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Woods, nanoparticles and global 'sat nav' take the honours at Lord Stafford Awards final

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Woods, nanoparticles and global 'sat nav' take the honours at Lord Stafford Awards final

DANKS COCKBURN PUBLIC RELATIONS Logo

Published by Russ Cockburn for Danks Cockburn Public Relations Ltd in Education and also in Bill Payments, Central Government, Communities, Environment, Local Government

(l-r) Sandy Gordon (Promethean Particles), Karen Lowthrop (Hill Holt Wood) and Mark Dumville (NSL) (l-r) Sandy Gordon (Promethean Particles), Karen Lowthrop (Hill Holt Wood) and Mark Dumville (NSL)

A derelict wood turned social enterprise success story, a nanoparticle specialist and a global breakthrough in satellite navigation were the main winners recently when the Lord Stafford Awards came to a glittering finale.

Over 250 people packed into the Epic Centre in Lincolnshire to see the best in East Midlands innovation and was not disappointed with local organisation Hill Holt Wood securing the ‘Innovation for Sustainability’ title for its thriving business that has created 28 jobs and developed a new learning model for young people not in mainstream education.

The organisation was joined on stage by Nottingham Scientific Ltd who claimed the ‘Innovation in Development’ title for its work in developing a new satellite receiver capable of picking up global signals and ‘Innovation Achieved’ winners Promethean Particles.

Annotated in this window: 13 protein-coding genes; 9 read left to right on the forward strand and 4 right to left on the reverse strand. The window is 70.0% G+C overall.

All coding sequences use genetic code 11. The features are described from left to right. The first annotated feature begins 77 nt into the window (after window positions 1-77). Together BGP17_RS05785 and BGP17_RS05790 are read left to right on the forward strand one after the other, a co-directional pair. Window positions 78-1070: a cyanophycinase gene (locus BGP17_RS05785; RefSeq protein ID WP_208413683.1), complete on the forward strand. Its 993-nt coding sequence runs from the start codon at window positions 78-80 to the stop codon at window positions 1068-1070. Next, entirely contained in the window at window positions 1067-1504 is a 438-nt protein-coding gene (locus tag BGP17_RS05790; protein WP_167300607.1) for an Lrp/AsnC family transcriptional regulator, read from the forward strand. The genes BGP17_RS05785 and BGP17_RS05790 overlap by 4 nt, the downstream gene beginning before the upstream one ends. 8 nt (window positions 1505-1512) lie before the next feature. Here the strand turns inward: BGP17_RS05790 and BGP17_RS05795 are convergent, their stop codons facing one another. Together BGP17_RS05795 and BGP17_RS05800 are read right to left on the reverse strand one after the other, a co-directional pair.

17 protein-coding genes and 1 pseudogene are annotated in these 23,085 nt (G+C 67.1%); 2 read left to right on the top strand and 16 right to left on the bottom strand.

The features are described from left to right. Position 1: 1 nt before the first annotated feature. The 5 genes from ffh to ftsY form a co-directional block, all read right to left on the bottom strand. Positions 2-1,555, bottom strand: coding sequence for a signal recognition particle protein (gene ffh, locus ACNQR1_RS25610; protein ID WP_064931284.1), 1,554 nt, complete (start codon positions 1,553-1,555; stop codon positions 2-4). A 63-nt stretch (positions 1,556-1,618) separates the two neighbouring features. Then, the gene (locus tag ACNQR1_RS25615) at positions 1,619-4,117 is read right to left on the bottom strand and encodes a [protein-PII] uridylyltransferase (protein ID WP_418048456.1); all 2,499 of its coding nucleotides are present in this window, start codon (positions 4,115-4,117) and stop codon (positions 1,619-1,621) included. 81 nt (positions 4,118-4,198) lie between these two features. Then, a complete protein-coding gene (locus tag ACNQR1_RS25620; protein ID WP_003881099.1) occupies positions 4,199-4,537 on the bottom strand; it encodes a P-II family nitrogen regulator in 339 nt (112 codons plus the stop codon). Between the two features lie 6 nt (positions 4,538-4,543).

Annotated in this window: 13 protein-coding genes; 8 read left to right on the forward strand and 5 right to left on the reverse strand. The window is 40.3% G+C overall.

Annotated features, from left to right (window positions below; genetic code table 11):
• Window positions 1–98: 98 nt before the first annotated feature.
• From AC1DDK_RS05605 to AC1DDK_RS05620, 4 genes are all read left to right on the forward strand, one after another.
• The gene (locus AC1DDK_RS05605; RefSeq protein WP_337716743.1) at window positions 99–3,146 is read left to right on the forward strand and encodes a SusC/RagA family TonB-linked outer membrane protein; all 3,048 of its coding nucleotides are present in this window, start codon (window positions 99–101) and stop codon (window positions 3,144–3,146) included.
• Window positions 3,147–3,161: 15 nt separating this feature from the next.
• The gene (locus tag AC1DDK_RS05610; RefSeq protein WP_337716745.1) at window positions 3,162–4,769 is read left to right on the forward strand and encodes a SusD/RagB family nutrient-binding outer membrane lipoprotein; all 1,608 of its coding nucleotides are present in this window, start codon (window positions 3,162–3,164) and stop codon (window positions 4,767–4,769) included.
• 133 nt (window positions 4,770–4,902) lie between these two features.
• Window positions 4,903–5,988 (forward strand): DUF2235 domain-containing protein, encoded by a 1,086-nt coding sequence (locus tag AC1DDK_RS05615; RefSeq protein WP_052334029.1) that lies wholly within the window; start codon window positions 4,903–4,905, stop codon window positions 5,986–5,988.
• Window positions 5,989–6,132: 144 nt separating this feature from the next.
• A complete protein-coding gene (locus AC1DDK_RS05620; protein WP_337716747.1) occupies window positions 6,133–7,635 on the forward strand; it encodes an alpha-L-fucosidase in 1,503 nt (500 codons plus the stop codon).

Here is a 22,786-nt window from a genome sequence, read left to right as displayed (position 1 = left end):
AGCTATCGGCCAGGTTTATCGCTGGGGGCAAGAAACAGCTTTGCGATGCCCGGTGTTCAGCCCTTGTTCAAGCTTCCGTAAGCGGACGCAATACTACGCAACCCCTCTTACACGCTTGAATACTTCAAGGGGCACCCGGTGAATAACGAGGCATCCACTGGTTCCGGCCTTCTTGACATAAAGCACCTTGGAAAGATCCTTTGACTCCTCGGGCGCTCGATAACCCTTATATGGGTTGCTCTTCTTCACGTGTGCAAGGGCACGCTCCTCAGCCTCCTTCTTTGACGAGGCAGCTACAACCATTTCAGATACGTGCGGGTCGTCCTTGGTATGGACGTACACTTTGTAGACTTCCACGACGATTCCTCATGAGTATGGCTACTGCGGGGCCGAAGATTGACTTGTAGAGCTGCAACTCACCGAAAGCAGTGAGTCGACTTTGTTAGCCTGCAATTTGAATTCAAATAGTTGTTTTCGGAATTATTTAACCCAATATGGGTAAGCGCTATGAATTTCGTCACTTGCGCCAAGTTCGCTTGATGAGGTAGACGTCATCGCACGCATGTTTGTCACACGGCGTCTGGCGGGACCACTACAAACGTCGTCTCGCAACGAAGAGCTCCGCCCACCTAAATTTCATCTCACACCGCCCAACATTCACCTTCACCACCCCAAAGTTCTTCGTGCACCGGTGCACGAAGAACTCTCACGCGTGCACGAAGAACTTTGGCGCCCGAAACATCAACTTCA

The latter, which spun out of the University of Nottingham, has beaten off competition from US and Japanese scientists to create a new reactor that controls nanoparticles in water and is in the process of increasing sales to £1.5m and boosting its workforce to ten highly skilled staff.

Lord Stafford, who first launched the initiative in Staffordshire in 1997, was delighted with the quality of this year’s competition.

“The Awards are the only ones in the UK dedicated to celebrating innovative collaborations between businesses and Universities.

“All of our three winners have shown what can be achieved when the two parties combine their own skills and expertise to form a winning partnership that brings commercial gains to both the company and the educational establishment.”

He continued: “Hill Holt, in particular, was one of the most memorable judging visits I have ever been on and the way in which they have used innovation in every aspect of their enterprise should be used as a national model of best practice. It will take a lot to beat the class of 2009.

“The winners receive a £5000 cheque and a trophy from Ceramic Decals, not to mention a promotional video that will help them when marketing their products and services going forward.”

The Lord Stafford Awards, which is backed by the East Midlands Development Agency (emda), Manufacturing Advisory Service and the East Midlands Universities Association, was hosted by Working Lunch presenter Rob Pittam and featured a keynote address from PY Gerbeau, Chief Executive of X-Scape and former head of the Millennium Dome.

David Wallace, International and Innovation Director at emda said: “We recognise that East Midlands’ universities have a key role to play in driving forward innovation and this is why we support the Lord Stafford Awards, which bring entrepreneurs and academics together.

“Our winners and nominees have demonstrated that this collaboration can be creative, innovative and profitable – helping companies across the East Midlands to grow and thrive in what are difficult times.”

Other sponsors for the event included Ceramic Decals, CFE Ltd, Clever Cherry, Connect Midlands, Enterprise Europe Network and Swindell and Pearson.

More on the winners...
 

Innovation Achieved